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  1. Joined : Jan 2015
    UK, Midlands
    Posts : 6,589
    Win 10 Pro (1607)
       05 Jun 2016 #11

    @Cerberus - agree, it's built in, as I said. Have you seen some of the difficulties people have found themselves in after using it?

    My personal view: it's easier and safer to simply create your own folders on a separate disk/partition and use those. They can be added to the libraries if desired. Also avoids all the folders programs installed put in Documents, Videos etc.

    I have moved my Desktop and Favorites elsewhere.
      My System SpecsSystem Spec


  2. Joined : Dec 2015
    Posts : 2,446
    Windows10
       06 Jun 2016 #12

    dalchina said: View Post
    @Cerberus - agree, it's built in, as I said. Have you seen some of the difficulties people have found themselves in after using it?

    My personal view: it's easier and safer to simply create your own folders on a separate disk/partition and use those. They can be added to the libraries if desired. Also avoids all the folders programs installed put in Documents, Videos etc.

    I have moved my Desktop and Favorites elsewhere.
    Yeah totally agree for sure, but regrettably many users just do not understand why (or even how) to do even basic stuff like that, and still end up using default user directories. We just forget sometimes that the average user knowledge is just not great :-(.
      My System SpecsSystem Spec


  3. Joined : Dec 2015
    California, USA
    Posts : 115
    Windows 7 64 Pro
       06 Jun 2016 #13

    cereberus said: View Post
    Yeah totally agree for sure, but regrettably many users just do not understand why (or even how) to do even basic stuff like that, and still end up using default user directories. We just forget sometimes that the average user knowledge is just not great :-(.
    Plus, if you keep all your data on a separate partition, when (not if) you need to reload Windows, there are no concerns about backups. As long as you don't blow off all partitions on the drive as part of a clean install.

    I've been doing that for like 10+ years on all the systems in my house, and that has saved me what would have been untold hours of data-recovery grief.

    x509
      My System SpecsSystem Spec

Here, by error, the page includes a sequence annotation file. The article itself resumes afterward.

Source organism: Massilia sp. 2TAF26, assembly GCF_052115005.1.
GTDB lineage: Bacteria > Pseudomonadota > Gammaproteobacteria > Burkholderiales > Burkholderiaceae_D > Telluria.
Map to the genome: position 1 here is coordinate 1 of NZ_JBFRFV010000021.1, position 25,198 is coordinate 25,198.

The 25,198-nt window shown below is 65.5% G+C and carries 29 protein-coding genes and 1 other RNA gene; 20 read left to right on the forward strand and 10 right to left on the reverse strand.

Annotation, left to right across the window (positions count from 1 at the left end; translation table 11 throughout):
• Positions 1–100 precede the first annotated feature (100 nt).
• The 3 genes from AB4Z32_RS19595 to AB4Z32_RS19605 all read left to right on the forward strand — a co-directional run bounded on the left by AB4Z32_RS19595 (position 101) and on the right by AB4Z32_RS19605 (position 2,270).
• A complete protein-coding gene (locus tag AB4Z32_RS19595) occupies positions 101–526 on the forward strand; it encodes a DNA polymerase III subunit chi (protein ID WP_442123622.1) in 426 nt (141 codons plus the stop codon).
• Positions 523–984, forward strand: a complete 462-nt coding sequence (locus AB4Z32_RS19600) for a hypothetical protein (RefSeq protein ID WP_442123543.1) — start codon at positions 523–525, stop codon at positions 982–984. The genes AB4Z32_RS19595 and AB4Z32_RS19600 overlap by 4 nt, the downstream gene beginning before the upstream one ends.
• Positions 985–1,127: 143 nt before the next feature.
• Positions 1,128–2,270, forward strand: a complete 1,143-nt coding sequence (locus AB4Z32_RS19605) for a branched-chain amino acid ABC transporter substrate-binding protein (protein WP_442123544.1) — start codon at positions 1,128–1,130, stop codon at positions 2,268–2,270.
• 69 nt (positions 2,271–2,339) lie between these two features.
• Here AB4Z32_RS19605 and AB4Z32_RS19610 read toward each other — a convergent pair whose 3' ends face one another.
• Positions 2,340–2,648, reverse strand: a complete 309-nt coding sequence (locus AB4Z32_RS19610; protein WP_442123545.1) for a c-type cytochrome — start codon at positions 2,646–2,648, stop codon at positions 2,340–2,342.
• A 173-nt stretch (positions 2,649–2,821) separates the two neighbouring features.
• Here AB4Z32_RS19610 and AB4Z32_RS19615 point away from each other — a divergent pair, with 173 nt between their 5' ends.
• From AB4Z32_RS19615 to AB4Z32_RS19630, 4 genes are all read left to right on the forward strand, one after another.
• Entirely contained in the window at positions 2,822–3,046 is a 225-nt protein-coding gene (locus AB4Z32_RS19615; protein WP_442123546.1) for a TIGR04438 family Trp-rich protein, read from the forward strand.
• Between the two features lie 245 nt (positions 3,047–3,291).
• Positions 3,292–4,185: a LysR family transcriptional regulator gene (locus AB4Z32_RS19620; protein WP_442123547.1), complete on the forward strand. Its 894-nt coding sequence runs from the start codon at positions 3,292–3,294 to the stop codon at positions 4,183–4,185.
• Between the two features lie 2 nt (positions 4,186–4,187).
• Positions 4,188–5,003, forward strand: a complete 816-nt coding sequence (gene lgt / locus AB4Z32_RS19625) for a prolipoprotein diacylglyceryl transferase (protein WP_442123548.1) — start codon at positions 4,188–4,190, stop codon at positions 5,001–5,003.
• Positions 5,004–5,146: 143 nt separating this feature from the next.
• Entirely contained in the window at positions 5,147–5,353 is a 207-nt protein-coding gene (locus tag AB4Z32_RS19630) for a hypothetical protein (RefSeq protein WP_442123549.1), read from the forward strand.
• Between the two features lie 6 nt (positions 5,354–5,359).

4. Joined : Oct 2013
    Penns Forrest
    Posts : 3,506
    Win_8.1-Pro, Win_10.1607-Pro, Mint_17.3
       06 Jun 2016 #14

    The real answer is sort of .. on a Legacy boot, you can initialize the drive as GPT and you can dism install Windows
    BUT... you lose recovery (and possibly more things) - the hidden/backup MBR in GPT drives isn't the same as a true MBR.

    I suggest using an extended partition and logical drives on a Legacy boot system.
    3 Primary parts, one Extended part(with as many logical drives as you deem needed).

    I'd have to see your Disk Management to advise further.

    Step 1: Download this zip file (contains dmDskmgr-vd.mmc)


    Step 2: Double click dmDskmgr-vd.zip to open the compressed folder
    Double click dmDskmgr-vd.mmc to launch the custom Disk Management console
    You'll get an output similar to this:


    Press Alt+PrtScn to grab a snapshot of just the Disk Management window
    Open Paint and Ctrl+V to paste it, then save the image
    Attach the image to a new post.

    Option 2: Use Disk Management in the x-Menu (right click the Windows logo, select Disk Management)
    Select View > Bottom > Disk list
    Maximize the window and grab the screen shot.
      My System SpecsSystem Spec


  5. Joined : Jul 2015
    Posts : 6,887
    Windows 10 Pro
       06 Jun 2016 #15

    Slartybart said: View Post
    The real answer is sort of .. on a Legacy boot, you can initialize the drive as GPT and you can dism install Windows
    BUT... you lose recovery (and possibly more things) - the hidden/backup MBR in GPT drives isn't the same as a true MBR.
    If I try to boot from a GPT disk on my legacy BIOS computer, all I get is a flashing underline cursor in the upper left corner of the screen.....
      My System SpecsSystem Spec


  6. Joined : Oct 2013
    Penns Forrest
    Posts : 3,506
    Win_8.1-Pro, Win_10.1607-Pro, Mint_17.3
       06 Jun 2016 #16

    NavyLCDR said: View Post
    If I try to boot from a GPT disk on my legacy BIOS computer, all I get is a flashing underline cursor in the upper left corner of the screen.....
    Yeah, I didn't say it was easy or recommended

    Use at your own risk: Booting Windows 7 from a GPT Disk Using BIOS (non-UEFI)

    There are lots of other ways - all non-standard Windows and aren't worth the effort.

    Using a SD card or Thumbdrive for the boot at least preserves some Windowness.
    I used a SD card to boot but abandoned the project - but it was fun testing.
      My System SpecsSystem Spec


 
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